Stand Approach

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NatureBoy
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Re: Stand Approach

Unread postby NatureBoy » Tue Mar 16, 2010 6:43 am

Great thread Bridge! I love this topic. I remember Dan saying once something to the effect that he believed that if guys waited until light and they could see where they were going, a lot more deer would be taken. I think this a great point. I'm learning that if you are going to hunt in the morning, in addition to making sure you don't take the deer's trail to your stand and don't cross deer trails, you need to be in your stand at least 2 hours before first light. If you can't do that, you might as well wait until it's light and then carefully make your way in to stand and hunt midday, near the bedding, when the deer are up and about snacking and stretching, while most other hunters that came in early are doing the same thing - at the local cafe.


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Re: Stand Approach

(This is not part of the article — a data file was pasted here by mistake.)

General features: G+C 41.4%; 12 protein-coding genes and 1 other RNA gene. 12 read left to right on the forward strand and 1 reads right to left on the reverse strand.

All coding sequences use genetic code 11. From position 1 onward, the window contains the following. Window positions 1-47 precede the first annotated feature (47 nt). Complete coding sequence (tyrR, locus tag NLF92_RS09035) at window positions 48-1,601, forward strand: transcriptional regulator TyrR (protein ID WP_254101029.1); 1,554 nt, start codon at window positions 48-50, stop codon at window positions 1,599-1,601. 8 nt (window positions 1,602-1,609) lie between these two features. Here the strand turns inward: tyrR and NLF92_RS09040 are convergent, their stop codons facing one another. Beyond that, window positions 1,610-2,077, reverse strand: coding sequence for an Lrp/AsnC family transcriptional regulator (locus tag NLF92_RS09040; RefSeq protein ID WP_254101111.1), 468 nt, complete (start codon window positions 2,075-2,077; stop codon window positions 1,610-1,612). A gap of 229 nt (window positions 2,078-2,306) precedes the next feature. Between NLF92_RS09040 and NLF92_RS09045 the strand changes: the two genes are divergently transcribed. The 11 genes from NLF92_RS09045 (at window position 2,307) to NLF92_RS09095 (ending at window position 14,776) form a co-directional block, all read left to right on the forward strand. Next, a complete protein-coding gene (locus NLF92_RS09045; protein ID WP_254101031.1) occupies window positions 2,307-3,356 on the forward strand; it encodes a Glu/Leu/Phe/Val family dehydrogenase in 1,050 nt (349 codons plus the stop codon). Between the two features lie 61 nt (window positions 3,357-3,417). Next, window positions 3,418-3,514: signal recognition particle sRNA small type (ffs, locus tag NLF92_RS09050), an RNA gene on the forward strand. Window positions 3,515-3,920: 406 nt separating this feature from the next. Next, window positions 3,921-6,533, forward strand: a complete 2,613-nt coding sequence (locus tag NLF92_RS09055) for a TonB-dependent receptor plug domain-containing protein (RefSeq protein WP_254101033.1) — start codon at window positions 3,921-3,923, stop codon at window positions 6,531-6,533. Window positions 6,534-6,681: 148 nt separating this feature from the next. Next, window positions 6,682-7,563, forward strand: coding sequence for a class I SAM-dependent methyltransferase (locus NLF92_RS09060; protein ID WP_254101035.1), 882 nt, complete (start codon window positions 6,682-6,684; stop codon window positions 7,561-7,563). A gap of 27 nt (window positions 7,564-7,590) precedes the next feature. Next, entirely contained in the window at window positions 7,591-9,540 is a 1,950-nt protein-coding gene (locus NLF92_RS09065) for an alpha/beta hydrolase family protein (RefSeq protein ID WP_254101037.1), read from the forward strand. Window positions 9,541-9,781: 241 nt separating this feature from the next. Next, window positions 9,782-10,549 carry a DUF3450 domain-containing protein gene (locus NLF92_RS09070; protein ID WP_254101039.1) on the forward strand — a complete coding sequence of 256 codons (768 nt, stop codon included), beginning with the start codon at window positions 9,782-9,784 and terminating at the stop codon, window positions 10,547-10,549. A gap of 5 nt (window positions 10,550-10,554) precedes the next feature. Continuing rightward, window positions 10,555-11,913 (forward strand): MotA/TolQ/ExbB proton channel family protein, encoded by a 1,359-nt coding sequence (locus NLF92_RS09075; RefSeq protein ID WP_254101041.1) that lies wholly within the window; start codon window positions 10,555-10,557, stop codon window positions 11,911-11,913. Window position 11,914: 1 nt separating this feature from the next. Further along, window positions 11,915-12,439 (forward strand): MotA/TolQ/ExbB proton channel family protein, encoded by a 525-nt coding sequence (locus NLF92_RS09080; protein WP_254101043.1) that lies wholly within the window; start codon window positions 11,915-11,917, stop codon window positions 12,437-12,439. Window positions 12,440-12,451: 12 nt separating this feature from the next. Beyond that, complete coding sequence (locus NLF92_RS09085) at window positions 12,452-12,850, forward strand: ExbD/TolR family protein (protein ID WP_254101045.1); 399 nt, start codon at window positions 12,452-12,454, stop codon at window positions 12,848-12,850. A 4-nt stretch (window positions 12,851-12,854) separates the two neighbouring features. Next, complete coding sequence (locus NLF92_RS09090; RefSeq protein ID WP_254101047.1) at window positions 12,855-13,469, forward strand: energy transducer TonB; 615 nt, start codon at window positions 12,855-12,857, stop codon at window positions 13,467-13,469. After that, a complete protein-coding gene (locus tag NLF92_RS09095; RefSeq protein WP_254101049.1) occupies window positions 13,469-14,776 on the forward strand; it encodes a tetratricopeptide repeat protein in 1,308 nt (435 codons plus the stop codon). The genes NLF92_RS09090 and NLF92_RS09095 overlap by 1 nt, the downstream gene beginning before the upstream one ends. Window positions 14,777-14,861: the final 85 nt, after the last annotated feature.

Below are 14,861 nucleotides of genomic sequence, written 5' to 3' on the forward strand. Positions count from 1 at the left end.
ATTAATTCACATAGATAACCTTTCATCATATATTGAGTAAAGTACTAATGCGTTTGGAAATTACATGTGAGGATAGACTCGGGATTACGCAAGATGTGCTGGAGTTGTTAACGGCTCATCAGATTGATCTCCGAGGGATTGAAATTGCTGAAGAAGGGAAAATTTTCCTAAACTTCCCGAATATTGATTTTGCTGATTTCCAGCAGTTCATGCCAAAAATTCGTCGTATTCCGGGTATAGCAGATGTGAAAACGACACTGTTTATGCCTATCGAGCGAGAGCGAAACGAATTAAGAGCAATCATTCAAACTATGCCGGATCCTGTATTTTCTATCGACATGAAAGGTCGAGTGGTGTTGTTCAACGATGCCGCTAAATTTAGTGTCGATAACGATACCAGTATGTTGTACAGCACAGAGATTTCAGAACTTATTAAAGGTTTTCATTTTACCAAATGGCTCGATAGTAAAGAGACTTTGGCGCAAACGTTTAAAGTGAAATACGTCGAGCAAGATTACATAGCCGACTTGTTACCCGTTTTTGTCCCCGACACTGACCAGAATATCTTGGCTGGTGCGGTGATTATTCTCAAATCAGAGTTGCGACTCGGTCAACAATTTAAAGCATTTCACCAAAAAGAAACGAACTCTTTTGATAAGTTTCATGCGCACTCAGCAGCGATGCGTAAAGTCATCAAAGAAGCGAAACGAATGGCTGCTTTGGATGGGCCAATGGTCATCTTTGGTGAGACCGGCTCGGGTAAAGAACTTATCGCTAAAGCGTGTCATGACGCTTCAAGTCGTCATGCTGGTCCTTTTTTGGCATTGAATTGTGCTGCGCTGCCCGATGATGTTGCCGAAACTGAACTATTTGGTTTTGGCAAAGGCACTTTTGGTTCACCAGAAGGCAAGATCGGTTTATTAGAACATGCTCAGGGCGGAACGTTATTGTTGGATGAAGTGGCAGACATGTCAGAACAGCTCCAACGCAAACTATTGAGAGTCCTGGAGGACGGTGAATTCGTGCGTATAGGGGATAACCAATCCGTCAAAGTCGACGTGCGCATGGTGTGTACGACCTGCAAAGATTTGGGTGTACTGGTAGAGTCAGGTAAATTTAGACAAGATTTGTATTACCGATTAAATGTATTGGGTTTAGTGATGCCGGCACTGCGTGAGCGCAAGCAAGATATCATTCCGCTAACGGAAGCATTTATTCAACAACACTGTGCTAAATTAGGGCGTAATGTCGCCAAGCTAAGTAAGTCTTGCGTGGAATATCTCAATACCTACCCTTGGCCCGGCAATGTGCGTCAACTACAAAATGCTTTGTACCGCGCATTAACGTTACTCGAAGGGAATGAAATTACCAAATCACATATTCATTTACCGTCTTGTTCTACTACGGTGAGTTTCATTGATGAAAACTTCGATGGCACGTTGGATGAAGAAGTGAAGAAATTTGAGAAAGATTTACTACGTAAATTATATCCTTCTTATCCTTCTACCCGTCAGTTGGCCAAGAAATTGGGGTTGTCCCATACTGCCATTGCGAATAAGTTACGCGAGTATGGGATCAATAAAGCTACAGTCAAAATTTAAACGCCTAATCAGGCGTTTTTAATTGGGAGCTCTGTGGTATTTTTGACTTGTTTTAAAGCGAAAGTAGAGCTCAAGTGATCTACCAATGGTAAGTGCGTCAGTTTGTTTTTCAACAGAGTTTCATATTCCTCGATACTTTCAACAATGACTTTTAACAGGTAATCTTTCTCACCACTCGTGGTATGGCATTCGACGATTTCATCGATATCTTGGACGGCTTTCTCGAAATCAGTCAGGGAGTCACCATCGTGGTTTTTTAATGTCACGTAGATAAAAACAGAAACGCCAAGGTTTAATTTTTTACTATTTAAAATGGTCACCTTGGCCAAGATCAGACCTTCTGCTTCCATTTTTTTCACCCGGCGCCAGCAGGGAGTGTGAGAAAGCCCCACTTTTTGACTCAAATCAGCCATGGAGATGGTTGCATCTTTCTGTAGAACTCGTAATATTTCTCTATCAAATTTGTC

Unread postby MattyG » Sun May 20, 2012 9:14 am

dan wrote:.
Personally I try to practice stealth in my approach, watching each step. Careful foot placement. Doing what I can to minimize slurping muck noise...
But I do occasionally make a trail, or bridge muck/water if I have too....


what kind of bridge's do you make, just take a cuple dead logs and lay them in the muck or water?
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Re: Stand Approach

Unread postby dan » Sun May 20, 2012 10:09 am

what kind of bridge's do you make, just take a cuple dead logs and lay them in the muck or water?
yea, om public just logs placed in the right ( and hidden ) spot..
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Re: Stand Approach

Unread postby blackwolf » Sun May 20, 2012 11:53 pm

In big woods, stand approach often dictates where you can or can't hunt; very frustrating at times because there are good spots that just can't be approached the way the should to avoid detection. I have had best luck waiting until after daylight to walk into areas back in quite a ways and hunt mostly spots which can be approached correctly via wind and terrain.
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Re: Stand Approach

Unread postby Stanley » Mon May 21, 2012 4:05 am

blackwolf wrote:In big woods, stand approach often dictates where you can or can't hunt; very frustrating at times because there are good spots that just can't be approached the way the should to avoid detection. I have had best luck waiting until after daylight to walk into areas back in quite a ways and hunt mostly spots which can be approached correctly via wind and terrain.